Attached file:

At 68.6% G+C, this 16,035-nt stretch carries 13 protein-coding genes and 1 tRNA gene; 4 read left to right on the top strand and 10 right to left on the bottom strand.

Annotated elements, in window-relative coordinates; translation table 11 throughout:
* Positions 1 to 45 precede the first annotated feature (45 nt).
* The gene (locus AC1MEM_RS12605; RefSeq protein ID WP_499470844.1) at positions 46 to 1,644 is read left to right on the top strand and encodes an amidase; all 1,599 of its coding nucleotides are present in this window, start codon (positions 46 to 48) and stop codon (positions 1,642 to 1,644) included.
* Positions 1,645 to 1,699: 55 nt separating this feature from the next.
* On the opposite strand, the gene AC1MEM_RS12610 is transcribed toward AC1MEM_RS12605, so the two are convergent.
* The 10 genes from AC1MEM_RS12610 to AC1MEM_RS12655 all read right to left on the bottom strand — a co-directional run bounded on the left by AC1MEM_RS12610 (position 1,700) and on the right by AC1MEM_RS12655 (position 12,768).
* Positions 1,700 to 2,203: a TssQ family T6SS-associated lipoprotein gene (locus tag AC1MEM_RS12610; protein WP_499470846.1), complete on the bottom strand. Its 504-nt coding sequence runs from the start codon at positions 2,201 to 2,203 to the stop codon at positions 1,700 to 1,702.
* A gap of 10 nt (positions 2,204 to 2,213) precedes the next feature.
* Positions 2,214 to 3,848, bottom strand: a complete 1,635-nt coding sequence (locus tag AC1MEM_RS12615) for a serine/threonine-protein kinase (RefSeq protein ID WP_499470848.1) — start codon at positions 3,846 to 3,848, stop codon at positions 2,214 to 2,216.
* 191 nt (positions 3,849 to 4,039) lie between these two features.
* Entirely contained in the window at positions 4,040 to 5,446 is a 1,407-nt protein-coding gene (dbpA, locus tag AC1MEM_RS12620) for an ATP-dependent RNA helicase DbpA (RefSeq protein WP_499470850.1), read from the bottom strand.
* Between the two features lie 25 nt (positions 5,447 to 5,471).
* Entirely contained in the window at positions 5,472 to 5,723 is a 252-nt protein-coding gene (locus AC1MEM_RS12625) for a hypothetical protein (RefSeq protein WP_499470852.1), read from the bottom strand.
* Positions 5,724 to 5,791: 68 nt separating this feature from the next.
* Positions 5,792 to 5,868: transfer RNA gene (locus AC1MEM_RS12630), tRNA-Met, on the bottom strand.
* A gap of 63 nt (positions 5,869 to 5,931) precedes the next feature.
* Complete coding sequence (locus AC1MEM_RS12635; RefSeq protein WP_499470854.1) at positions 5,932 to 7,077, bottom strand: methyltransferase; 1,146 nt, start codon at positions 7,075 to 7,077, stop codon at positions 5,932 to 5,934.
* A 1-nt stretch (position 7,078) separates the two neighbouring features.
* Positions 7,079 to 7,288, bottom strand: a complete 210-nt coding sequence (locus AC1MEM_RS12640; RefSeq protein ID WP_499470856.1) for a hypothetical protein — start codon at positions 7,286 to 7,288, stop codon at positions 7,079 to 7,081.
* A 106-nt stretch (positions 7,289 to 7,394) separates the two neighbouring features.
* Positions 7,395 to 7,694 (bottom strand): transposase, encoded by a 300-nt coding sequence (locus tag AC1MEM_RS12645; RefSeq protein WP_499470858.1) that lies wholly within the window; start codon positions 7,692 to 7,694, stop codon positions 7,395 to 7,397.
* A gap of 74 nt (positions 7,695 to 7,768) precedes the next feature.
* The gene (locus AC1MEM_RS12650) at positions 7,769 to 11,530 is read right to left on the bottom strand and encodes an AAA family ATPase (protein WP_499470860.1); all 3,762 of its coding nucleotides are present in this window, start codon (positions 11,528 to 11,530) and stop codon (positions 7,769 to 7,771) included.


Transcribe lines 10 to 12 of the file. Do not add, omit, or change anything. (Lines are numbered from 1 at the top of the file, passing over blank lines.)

* Positions 2,214 to 3,848, bottom strand: a complete 1,635-nt coding sequence (locus tag AC1MEM_RS12615) for a serine/threonine-protein kinase (RefSeq protein ID WP_499470848.1) — start codon at positions 3,846 to 3,848, stop codon at positions 2,214 to 2,216.
* 191 nt (positions 3,849 to 4,039) lie between these two features.
* Entirely contained in the window at positions 4,040 to 5,446 is a 1,407-nt protein-coding gene (dbpA, locus tag AC1MEM_RS12620) for an ATP-dependent RNA helicase DbpA (RefSeq protein WP_499470850.1), read from the bottom strand.